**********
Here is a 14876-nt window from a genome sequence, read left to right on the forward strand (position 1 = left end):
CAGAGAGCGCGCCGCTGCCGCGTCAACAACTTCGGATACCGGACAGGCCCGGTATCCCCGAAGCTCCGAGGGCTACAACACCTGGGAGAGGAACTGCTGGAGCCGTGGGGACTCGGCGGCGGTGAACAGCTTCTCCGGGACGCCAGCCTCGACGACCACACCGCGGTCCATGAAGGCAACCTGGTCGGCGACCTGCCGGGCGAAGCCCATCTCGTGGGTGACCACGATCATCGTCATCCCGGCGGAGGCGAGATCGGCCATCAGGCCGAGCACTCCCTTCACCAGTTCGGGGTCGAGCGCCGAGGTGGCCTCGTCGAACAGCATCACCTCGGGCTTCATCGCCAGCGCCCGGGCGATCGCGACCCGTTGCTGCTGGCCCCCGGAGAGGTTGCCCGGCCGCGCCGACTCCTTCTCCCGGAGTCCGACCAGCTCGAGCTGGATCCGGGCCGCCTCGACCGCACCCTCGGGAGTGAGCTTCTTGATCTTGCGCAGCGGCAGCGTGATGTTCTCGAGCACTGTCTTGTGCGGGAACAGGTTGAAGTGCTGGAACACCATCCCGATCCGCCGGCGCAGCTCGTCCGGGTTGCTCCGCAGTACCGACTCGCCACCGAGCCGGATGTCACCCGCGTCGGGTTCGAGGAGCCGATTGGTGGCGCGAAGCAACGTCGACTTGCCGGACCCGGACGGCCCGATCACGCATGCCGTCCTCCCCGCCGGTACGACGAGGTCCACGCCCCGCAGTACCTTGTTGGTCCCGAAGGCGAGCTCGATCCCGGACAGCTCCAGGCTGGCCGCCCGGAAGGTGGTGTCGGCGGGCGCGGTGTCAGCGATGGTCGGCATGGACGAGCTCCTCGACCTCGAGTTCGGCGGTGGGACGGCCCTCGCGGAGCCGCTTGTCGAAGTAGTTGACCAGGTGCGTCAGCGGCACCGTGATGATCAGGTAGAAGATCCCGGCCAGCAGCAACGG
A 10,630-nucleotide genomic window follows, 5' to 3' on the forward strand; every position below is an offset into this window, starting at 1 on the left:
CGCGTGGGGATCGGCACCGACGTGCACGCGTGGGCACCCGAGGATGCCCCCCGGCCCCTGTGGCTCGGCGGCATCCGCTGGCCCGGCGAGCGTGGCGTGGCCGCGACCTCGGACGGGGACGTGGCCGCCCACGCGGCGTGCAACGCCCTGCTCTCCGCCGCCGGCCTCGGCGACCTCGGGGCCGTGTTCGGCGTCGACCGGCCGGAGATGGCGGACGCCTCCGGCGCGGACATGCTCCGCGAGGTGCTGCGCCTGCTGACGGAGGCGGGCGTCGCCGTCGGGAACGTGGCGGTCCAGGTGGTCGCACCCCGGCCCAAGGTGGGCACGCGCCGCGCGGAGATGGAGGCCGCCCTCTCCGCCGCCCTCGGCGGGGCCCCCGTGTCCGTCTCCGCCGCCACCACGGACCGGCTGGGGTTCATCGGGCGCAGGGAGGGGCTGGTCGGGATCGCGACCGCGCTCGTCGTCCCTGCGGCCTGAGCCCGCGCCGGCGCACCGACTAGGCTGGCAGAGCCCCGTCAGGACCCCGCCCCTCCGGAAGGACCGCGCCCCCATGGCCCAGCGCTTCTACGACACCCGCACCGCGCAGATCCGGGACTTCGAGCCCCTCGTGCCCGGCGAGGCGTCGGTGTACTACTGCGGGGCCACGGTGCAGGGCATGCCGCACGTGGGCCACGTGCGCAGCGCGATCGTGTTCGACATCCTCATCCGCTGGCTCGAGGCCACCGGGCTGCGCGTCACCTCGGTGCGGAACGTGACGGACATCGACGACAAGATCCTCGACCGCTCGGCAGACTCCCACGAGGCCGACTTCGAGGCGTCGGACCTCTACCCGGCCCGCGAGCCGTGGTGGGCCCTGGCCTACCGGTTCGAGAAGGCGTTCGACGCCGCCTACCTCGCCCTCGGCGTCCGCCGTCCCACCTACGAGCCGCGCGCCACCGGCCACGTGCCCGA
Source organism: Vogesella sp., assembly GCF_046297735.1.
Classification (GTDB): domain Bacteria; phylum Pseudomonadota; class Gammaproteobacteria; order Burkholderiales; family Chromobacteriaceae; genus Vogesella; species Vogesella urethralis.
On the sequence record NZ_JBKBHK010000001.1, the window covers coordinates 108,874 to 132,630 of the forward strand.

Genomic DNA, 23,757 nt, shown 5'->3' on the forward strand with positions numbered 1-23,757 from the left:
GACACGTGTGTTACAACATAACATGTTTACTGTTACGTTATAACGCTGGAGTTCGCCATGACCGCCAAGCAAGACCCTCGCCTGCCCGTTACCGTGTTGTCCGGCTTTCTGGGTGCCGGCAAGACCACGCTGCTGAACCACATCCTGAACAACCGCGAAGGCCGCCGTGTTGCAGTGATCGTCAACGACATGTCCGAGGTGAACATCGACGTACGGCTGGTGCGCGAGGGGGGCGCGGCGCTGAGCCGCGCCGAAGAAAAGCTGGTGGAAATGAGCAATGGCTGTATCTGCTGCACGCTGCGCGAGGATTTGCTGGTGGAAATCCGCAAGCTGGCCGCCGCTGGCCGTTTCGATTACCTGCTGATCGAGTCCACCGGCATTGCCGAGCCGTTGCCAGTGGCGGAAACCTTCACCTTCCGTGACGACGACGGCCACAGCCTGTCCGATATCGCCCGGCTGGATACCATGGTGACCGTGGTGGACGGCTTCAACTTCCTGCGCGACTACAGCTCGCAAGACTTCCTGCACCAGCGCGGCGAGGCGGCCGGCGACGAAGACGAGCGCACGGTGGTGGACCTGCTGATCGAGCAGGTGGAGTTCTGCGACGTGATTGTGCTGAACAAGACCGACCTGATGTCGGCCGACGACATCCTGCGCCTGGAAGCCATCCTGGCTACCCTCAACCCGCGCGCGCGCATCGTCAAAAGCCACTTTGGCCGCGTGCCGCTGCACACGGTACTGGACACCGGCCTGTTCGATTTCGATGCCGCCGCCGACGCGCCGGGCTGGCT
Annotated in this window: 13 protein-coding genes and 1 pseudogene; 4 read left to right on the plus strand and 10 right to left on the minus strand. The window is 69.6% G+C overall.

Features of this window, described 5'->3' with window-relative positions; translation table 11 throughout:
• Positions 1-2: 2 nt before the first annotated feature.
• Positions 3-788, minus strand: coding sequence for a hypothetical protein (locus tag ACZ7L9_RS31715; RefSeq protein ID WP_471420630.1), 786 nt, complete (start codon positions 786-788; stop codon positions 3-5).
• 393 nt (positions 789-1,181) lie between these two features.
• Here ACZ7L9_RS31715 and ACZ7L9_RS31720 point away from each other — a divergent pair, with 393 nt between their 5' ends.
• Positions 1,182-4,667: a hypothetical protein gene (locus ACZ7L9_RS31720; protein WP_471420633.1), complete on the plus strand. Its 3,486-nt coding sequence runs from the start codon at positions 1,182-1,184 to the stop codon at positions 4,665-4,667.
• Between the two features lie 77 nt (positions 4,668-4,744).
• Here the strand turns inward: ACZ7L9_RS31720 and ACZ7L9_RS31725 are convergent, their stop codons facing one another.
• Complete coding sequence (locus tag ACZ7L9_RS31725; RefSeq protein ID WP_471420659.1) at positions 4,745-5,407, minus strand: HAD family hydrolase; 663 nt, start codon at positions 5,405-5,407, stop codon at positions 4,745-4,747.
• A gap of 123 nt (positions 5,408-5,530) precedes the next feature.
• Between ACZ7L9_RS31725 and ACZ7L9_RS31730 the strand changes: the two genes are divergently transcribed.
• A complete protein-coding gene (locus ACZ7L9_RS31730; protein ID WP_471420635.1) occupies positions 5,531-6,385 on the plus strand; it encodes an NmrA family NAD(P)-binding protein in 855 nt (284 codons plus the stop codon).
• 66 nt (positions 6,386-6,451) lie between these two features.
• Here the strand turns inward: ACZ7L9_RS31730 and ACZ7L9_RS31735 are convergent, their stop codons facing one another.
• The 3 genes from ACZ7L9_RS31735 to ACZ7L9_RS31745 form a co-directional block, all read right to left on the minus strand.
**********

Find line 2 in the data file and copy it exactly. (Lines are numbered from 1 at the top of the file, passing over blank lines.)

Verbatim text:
CAGAGAGCGCGCCGCTGCCGCGTCAACAACTTCGGATACCGGACAGGCCCGGTATCCCCGAAGCTCCGAGGGCTACAACACCTGGGAGAGGAACTGCTGGAGCCGTGGGGACTCGGCGGCGGTGAACAGCTTCTCCGGGACGCCAGCCTCGACGACCACACCGCGGTCCATGAAGGCAACCTGGTCGGCGACCTGCCGGGCGAAGCCCATCTCGTGGGTGACCACGATCATCGTCATCCCGGCGGAGGCGAGATCGGCCATCAGGCCGAGCACTCCCTTCACCAGTTCGGGGTCGAGCGCCGAGGTGGCCTCGTCGAACAGCATCACCTCGGGCTTCATCGCCAGCGCCCGGGCGATCGCGACCCGTTGCTGCTGGCCCCCGGAGAGGTTGCCCGGCCGCGCCGACTCCTTCTCCCGGAGTCCGACCAGCTCGAGCTGGATCCGGGCCGCCTCGACCGCACCCTCGGGAGTGAGCTTCTTGATCTTGCGCAGCGGCAGCGTGATGTTCTCGAGCACTGTCTTGTGCGGGAACAGGTTGAAGTGCTGGAACACCATCCCGATCCGCCGGCGCAGCTCGTCCGGGTTGCTCCGCAGTACCGACTCGCCACCGAGCCGGATGTCACCCGCGTCGGGTTCGAGGAGCCGATTGGTGGCGCGAAGCAACGTCGACTTGCCGGACCCGGACGGCCCGATCACGCATGCCGTCCTCCCCGCCGGTACGACGAGGTCCACGCCCCGCAGTACCTTGTTGGTCCCGAAGGCGAGCTCGATCCCGGACAGCTCCAGGCTGGCCGCCCGGAAGGTGGTGTCGGCGGGCGCGGTGTCAGCGATGGTCGGCATGGACGAGCTCCTCGACCTCGAGTTCGGCGGTGGGACGGCCCTCGCGGAGCCGCTTGTCGAAGTAGTTGACCAGGTGCGTCAGCGGCACCGTGATGATCAGGTAGAAGATCCCGGCCAGCAGCAACGG